[Editor’s note: this is an archive post from the original Acornometrics blog on Tumblr. We posted it soon after we had uprooted ourselves from our beloved homestead Acorn Ridge Gardens in LaCrosse, Indiana, and moved to Oberlin, Ohio. We’re re-posting it now because we just made our first gazpacho of 2021.]
August 12, 2013
We’re having a bit of separation anxiety from leaving our garden behind at Acorn Ridge and moving to Kendal at Oberlin. But frankly, we’re not missing all the back-breaking work. Fortunately, there is an excellent farmers market in Oberlin and lots of farm stands nearby. So we have had plenty of tasty, fresh, often organic produce available all summer long.
Tomatoes are fully in season now, and we have been getting particularly tasty golden cherry tomatoes at the Saturday market (our favorite is one called ‘Sun Gold’). The plethora of tomatoes means it’s gazpacho time! And these golden cherries make for a really tasty outcome. Here is our favorite recipe.
CLASSIC ANDALUSIAN GAZPACHO
(Adapted from Restaurant El Faro in Cádiz, Spain in Gourmet, August 2002)
The classic Andalusian gazpacho is found all over the region with, according to the authors of this recipe, surprisingly few variations; most chefs prefer to allow the pure taste of the tomatoes, Sherry vinegar, and olive oil to shine through.
Any ripe tomatoes will suffice for this recipe, but we are partial to the “Sun Gold” cherry tomato. The result is like sunshine in a bowl.
Yield: Makes 4 to 8 servings (depending on serving size)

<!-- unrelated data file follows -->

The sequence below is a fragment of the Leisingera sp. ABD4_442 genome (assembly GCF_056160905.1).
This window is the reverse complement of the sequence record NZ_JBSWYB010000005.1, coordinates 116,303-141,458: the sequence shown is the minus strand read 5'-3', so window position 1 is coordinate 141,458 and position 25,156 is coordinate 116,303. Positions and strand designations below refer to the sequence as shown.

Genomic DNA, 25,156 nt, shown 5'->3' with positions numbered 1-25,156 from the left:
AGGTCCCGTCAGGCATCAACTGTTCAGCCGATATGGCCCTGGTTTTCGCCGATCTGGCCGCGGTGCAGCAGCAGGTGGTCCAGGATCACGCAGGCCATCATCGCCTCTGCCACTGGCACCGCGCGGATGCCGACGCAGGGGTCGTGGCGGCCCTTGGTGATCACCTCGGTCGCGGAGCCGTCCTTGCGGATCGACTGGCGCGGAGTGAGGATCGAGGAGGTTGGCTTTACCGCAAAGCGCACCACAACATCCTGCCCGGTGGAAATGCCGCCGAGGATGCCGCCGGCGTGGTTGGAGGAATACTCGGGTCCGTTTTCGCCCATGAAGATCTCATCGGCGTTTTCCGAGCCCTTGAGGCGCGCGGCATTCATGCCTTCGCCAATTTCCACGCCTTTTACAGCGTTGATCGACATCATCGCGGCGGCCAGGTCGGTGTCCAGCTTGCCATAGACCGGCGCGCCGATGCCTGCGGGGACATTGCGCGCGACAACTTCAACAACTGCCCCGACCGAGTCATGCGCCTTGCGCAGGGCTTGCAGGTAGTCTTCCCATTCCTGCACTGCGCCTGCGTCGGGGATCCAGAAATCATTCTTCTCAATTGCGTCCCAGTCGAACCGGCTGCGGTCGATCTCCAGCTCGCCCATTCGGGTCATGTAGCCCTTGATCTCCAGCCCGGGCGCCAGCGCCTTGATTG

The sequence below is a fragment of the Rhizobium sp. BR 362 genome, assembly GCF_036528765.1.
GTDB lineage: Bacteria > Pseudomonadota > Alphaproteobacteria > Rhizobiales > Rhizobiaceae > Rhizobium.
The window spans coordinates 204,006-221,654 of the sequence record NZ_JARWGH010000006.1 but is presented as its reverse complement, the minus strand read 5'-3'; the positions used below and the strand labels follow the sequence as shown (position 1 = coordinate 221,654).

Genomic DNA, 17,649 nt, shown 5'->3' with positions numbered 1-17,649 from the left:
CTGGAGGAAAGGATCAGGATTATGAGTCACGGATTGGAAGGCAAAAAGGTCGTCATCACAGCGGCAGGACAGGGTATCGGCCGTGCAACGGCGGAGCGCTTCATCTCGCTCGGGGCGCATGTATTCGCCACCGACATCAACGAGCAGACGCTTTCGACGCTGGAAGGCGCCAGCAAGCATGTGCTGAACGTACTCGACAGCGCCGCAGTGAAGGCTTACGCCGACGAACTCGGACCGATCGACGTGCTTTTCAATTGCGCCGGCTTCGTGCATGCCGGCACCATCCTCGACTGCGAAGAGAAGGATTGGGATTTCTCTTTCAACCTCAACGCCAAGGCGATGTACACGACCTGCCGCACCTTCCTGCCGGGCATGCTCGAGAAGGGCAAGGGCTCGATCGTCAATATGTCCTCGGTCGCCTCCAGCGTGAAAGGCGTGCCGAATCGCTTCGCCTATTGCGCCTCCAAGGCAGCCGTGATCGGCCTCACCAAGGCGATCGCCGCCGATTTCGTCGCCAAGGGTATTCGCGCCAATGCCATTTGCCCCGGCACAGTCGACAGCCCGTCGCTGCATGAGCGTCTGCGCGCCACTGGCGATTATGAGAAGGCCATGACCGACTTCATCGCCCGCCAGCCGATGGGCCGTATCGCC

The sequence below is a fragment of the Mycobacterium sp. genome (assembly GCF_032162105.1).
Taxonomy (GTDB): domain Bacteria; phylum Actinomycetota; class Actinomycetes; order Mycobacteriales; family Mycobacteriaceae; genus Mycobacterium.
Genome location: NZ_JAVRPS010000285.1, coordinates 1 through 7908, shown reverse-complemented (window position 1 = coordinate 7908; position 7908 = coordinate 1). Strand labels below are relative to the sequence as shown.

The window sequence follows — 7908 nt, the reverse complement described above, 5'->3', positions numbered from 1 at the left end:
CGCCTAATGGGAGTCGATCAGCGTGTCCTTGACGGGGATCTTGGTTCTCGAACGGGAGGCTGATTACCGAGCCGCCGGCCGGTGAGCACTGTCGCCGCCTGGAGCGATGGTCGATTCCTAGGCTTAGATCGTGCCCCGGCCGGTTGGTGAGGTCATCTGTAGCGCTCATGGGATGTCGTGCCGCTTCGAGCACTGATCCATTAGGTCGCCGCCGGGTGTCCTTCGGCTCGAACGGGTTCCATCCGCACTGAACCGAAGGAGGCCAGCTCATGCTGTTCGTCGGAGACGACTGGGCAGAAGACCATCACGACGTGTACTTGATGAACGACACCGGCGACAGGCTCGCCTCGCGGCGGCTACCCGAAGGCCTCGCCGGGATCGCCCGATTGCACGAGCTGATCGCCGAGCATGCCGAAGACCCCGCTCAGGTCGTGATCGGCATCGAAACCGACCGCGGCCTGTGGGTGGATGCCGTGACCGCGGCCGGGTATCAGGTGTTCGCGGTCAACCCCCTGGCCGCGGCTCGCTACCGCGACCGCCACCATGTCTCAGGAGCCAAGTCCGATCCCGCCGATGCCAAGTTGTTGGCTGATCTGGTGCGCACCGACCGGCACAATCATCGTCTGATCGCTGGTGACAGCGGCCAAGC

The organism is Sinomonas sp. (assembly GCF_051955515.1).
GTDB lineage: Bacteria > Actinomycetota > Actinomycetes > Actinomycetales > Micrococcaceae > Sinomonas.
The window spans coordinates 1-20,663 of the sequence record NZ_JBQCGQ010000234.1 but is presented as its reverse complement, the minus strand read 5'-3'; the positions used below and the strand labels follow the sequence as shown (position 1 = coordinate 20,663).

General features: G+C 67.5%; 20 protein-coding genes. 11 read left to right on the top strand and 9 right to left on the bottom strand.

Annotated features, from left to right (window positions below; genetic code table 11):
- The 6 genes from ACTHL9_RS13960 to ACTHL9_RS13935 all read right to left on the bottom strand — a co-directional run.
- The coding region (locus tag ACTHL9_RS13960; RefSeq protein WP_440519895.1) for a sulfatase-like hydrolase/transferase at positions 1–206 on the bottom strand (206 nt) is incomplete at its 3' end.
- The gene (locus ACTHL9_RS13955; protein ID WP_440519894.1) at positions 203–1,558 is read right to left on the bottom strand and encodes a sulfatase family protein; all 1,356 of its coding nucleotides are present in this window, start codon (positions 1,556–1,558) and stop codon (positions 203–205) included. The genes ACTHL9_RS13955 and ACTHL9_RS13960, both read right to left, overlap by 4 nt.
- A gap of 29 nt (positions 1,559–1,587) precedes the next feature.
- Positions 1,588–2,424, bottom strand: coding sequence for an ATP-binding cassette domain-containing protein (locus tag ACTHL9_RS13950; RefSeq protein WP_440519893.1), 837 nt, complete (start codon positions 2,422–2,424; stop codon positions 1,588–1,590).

Active Time: 30 minutes
Yield: 1/2 gallon
Total Time: 3 ½ hours
1 (3-inch-long) piece baguette
4 garlic cloves
1 teaspoons salt
3 Tablespoons Sherry vinegar “reserva” (or similar)
1 teaspoon palm sugar (or other raw sugar, or omit)
4 lbs. ripe tomatoes (whole cherries, or cored and quartered if larger)
2/3 cup extra-virgin Andalusian olive oil (or similar)
Soak bread in ½ cup water 1 minute, then squeeze dry, discarding soaking water.
Mince garlic and sweat it with a little olive oil, salt, and fresh-cracked white pepper in microwave (or in a small skillet over a low flame).
Place the garlic, bread, salt, vinegar, sugar, and half of the tomatoes in a food processor with the cutting blade and process until tomatoes are very finely chopped. Gradually add half of the oil in a slow stream, blending until as smooth as possible, about 1 minute. Put this first half of the soup into a Foley food mill (or similar fine sieve tool) and force into a large bowl, pressing firmly on solids. Discard solids.
Place the other half of tomatoes in the food processor and process until they are very finely chopped. Gradually add the remaining half of the oil in a slow stream, blending until as smooth as possible, about 1 minute.
Put this second half of the soup into the mill (or sieve) and force into the large bowl, pressing firmly on solids. Discard solids. Whisk together the combined soup thoroughly and transfer to a 1/2-gallon glass jar and chill, covered, until cold, at least 3 hours or overnight.
Adjust final seasoning with salt, pepper, and vinegar before serving.
Garnish possibilities: sprinkling of Aleppo pepper, dollop of creme fraiche, strewn snipped chives, finely chopped cucumber, dollop of greek yogurt, cucumber raita, chopped hard-boiled egg …
[downloadable recipe follows]